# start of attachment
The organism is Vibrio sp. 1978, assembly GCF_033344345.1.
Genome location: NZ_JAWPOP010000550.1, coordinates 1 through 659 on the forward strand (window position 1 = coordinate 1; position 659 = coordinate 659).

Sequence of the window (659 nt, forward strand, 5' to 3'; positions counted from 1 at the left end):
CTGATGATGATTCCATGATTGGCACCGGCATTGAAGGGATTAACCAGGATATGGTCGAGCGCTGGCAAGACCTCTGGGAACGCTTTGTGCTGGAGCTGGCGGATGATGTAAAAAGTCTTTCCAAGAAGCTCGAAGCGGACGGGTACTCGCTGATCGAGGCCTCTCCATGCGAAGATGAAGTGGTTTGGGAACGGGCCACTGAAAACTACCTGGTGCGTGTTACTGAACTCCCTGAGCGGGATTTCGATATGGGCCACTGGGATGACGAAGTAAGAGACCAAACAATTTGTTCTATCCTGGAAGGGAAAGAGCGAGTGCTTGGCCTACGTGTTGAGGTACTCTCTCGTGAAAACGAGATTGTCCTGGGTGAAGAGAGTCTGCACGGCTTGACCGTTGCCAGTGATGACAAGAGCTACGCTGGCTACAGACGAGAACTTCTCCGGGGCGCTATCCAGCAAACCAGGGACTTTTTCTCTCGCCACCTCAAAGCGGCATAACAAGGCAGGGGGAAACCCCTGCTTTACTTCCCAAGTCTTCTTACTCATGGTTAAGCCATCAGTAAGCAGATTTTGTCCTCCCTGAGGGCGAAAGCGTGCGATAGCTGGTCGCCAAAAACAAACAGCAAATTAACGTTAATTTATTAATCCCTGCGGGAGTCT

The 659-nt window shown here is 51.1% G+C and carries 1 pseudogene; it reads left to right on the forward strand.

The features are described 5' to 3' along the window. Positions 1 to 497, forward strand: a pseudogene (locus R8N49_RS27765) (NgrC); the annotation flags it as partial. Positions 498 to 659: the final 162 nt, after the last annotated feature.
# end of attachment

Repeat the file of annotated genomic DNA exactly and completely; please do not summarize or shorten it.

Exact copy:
The organism is Vibrio sp. 1978, assembly GCF_033344345.1.
Genome location: NZ_JAWPOP010000550.1, coordinates 1 through 659 on the forward strand (window position 1 = coordinate 1; position 659 = coordinate 659).

Sequence of the window (659 nt, forward strand, 5' to 3'; positions counted from 1 at the left end):
CTGATGATGATTCCATGATTGGCACCGGCATTGAAGGGATTAACCAGGATATGGTCGAGCGCTGGCAAGACCTCTGGGAACGCTTTGTGCTGGAGCTGGCGGATGATGTAAAAAGTCTTTCCAAGAAGCTCGAAGCGGACGGGTACTCGCTGATCGAGGCCTCTCCATGCGAAGATGAAGTGGTTTGGGAACGGGCCACTGAAAACTACCTGGTGCGTGTTACTGAACTCCCTGAGCGGGATTTCGATATGGGCCACTGGGATGACGAAGTAAGAGACCAAACAATTTGTTCTATCCTGGAAGGGAAAGAGCGAGTGCTTGGCCTACGTGTTGAGGTACTCTCTCGTGAAAACGAGATTGTCCTGGGTGAAGAGAGTCTGCACGGCTTGACCGTTGCCAGTGATGACAAGAGCTACGCTGGCTACAGACGAGAACTTCTCCGGGGCGCTATCCAGCAAACCAGGGACTTTTTCTCTCGCCACCTCAAAGCGGCATAACAAGGCAGGGGGAAACCCCTGCTTTACTTCCCAAGTCTTCTTACTCATGGTTAAGCCATCAGTAAGCAGATTTTGTCCTCCCTGAGGGCGAAAGCGTGCGATAGCTGGTCGCCAAAAACAAACAGCAAATTAACGTTAATTTATTAATCCCTGCGGGAGTCT

The 659-nt window shown here is 51.1% G+C and carries 1 pseudogene; it reads left to right on the forward strand.

The features are described 5' to 3' along the window. Positions 1 to 497, forward strand: a pseudogene (locus R8N49_RS27765) (NgrC); the annotation flags it as partial. Positions 498 to 659: the final 162 nt, after the last annotated feature.